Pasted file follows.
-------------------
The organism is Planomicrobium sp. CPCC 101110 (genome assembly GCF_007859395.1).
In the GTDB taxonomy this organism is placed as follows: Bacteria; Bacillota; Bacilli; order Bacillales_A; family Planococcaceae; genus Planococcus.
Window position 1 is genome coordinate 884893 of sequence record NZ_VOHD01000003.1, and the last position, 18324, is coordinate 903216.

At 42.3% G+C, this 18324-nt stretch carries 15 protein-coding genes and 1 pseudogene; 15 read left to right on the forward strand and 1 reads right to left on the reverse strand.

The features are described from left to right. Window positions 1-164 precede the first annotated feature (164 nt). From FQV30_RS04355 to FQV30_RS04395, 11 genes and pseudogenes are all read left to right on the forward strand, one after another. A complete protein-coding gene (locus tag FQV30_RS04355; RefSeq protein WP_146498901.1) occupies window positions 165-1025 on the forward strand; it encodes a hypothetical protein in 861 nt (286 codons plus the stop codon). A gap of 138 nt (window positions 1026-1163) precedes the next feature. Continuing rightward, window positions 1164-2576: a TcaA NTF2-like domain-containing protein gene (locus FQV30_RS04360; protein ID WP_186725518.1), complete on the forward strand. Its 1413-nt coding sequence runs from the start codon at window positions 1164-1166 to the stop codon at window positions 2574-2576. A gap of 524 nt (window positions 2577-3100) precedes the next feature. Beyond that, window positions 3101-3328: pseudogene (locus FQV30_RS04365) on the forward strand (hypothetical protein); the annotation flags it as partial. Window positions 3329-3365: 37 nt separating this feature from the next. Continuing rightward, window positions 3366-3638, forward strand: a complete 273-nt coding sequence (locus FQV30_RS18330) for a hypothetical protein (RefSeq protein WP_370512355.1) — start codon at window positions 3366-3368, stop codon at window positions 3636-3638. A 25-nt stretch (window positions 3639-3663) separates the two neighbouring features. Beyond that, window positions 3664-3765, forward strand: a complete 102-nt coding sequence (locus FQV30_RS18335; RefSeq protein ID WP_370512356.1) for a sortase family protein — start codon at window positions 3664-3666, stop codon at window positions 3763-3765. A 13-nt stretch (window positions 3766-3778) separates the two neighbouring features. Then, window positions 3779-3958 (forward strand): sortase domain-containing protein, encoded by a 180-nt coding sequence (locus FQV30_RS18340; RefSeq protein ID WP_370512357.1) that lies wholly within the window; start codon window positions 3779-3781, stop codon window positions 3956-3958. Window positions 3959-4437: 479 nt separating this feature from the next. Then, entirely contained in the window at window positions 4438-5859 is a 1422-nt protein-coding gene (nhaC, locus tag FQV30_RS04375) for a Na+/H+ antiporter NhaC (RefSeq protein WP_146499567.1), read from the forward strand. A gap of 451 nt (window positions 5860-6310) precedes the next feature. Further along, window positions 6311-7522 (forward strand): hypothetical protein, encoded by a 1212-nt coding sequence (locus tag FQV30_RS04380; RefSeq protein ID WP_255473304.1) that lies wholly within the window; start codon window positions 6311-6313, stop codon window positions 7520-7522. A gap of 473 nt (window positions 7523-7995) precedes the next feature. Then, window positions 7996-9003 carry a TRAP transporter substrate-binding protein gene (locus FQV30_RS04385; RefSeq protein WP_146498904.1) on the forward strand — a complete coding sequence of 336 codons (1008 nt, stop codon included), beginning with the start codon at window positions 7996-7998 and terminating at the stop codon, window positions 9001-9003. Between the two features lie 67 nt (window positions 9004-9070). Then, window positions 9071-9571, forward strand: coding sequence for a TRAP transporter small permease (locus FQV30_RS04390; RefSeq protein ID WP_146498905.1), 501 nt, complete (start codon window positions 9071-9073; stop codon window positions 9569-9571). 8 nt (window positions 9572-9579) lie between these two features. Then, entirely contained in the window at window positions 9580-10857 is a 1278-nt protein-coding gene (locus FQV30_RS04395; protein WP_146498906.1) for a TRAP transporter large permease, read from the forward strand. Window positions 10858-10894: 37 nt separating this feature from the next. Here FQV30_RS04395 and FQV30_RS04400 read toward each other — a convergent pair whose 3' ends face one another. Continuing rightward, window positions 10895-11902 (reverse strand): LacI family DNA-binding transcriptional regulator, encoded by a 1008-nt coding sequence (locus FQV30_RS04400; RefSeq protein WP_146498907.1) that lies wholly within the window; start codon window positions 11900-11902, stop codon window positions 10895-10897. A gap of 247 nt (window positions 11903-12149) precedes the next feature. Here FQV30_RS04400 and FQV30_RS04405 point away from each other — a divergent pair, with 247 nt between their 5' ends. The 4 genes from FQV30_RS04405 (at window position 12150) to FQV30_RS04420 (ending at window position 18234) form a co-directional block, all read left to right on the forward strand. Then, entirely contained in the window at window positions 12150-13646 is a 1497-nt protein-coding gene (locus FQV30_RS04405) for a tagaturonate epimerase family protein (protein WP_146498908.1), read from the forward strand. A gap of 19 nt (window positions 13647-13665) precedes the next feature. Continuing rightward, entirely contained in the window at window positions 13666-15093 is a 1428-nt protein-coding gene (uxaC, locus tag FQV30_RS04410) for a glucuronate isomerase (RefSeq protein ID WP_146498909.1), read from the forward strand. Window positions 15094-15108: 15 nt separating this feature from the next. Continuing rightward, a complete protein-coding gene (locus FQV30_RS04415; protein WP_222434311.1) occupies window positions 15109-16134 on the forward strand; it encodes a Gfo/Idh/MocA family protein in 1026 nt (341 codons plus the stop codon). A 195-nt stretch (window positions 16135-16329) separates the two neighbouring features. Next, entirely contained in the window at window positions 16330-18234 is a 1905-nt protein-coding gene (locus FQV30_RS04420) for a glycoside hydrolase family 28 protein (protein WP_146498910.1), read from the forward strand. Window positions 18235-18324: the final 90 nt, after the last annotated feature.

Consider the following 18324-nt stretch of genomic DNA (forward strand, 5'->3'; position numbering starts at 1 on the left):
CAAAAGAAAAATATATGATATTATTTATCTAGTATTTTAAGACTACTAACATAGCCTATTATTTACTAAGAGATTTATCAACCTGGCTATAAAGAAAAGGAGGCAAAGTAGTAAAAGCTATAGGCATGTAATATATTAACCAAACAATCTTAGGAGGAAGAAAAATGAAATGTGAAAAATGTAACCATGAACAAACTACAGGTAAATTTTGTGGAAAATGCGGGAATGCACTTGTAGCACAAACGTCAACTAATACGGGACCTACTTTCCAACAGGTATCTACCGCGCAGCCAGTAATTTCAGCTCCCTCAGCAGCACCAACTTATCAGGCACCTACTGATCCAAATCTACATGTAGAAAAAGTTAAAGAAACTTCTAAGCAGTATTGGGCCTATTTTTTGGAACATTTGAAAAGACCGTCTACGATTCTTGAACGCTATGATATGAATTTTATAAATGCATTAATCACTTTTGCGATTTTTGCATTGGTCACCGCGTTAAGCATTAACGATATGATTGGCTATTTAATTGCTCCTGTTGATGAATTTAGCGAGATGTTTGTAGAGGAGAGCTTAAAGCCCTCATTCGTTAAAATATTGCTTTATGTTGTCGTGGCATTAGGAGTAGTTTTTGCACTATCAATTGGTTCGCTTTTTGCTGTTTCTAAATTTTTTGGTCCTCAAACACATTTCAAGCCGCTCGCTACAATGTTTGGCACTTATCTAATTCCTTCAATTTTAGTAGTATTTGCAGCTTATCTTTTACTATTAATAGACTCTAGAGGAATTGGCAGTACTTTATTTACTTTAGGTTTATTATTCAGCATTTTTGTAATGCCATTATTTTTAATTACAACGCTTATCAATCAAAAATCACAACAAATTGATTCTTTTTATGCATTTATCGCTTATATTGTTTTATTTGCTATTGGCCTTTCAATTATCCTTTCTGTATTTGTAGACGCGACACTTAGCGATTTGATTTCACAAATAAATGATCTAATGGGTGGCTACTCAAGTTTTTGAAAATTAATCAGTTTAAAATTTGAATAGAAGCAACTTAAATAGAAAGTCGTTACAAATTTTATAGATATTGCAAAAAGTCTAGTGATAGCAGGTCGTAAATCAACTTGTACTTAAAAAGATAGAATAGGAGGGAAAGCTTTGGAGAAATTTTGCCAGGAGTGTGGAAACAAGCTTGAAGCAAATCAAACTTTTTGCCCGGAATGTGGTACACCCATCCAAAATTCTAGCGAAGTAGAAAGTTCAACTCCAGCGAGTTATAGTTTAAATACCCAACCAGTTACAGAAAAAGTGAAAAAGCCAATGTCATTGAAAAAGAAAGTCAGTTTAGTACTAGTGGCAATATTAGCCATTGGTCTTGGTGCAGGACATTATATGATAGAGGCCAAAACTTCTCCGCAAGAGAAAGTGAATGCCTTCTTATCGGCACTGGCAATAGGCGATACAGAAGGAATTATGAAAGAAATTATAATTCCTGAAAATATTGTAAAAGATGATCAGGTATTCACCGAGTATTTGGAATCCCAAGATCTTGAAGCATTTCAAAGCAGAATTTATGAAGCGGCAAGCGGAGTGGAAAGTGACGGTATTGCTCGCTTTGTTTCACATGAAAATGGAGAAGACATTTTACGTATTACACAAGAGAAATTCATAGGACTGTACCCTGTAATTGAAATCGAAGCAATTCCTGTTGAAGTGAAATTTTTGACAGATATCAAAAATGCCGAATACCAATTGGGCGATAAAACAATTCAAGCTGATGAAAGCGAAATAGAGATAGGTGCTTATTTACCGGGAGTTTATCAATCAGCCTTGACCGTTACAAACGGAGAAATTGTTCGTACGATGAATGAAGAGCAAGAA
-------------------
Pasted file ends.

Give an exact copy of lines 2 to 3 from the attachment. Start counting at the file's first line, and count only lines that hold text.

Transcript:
In the GTDB taxonomy this organism is placed as follows: Bacteria; Bacillota; Bacilli; order Bacillales_A; family Planococcaceae; genus Planococcus.
Window position 1 is genome coordinate 884893 of sequence record NZ_VOHD01000003.1, and the last position, 18324, is coordinate 903216.